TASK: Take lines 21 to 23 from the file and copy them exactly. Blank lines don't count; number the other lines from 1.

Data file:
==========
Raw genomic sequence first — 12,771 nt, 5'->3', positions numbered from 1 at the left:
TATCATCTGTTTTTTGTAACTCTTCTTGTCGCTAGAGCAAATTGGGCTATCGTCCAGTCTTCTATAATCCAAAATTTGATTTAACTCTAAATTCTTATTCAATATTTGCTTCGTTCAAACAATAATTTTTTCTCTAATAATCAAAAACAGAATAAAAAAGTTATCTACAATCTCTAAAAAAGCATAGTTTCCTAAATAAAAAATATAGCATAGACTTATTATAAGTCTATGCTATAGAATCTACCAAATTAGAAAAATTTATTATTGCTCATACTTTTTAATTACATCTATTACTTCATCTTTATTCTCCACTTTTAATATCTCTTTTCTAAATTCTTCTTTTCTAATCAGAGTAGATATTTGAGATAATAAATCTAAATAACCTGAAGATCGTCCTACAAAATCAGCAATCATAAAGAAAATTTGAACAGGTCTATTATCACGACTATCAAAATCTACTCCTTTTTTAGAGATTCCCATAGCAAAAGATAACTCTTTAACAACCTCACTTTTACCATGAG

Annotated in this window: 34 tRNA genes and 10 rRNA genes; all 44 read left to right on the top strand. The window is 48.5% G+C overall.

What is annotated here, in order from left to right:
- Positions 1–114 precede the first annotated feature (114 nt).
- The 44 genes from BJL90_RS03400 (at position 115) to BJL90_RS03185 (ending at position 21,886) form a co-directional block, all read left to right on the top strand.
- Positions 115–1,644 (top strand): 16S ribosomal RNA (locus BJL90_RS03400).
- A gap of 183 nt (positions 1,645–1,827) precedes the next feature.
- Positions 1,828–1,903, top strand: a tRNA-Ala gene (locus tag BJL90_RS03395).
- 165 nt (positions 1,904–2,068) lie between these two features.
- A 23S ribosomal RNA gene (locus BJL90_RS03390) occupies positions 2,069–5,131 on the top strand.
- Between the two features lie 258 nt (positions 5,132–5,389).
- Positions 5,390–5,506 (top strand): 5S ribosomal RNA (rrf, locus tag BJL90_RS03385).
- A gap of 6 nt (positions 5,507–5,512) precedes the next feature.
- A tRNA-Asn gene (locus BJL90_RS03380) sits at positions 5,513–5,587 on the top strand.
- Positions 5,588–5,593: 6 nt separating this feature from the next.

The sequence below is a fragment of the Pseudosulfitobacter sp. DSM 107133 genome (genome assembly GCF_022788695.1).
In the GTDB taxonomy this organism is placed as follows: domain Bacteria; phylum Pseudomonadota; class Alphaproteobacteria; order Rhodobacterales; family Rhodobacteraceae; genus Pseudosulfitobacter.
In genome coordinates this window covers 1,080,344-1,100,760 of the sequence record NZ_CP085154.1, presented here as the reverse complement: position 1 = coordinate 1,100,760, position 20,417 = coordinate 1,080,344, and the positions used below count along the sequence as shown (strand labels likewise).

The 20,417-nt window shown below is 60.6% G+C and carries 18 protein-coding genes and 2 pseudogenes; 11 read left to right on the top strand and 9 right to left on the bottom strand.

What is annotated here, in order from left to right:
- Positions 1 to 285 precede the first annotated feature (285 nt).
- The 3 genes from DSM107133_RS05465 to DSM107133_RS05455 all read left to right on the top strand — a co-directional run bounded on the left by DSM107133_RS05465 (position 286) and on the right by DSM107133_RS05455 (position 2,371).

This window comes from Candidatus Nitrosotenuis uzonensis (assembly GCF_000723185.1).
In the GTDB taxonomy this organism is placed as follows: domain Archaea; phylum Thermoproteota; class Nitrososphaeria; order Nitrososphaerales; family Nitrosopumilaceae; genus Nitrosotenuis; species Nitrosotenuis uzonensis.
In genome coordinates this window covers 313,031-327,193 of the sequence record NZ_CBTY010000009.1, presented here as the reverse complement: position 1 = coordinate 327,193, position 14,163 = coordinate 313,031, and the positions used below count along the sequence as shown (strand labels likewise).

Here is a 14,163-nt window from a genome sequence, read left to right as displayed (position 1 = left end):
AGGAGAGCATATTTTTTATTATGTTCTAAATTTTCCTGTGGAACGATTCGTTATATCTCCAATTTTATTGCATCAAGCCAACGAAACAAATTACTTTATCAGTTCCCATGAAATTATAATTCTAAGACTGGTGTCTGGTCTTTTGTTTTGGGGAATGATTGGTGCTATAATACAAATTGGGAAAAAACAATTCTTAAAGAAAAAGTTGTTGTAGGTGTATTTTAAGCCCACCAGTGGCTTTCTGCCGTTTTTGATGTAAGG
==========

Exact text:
What is annotated here, in order from left to right:
- Positions 1 to 285 precede the first annotated feature (285 nt).
- The 3 genes from DSM107133_RS05465 to DSM107133_RS05455 all read left to right on the top strand — a co-directional run bounded on the left by DSM107133_RS05465 (position 286) and on the right by DSM107133_RS05455 (position 2,371).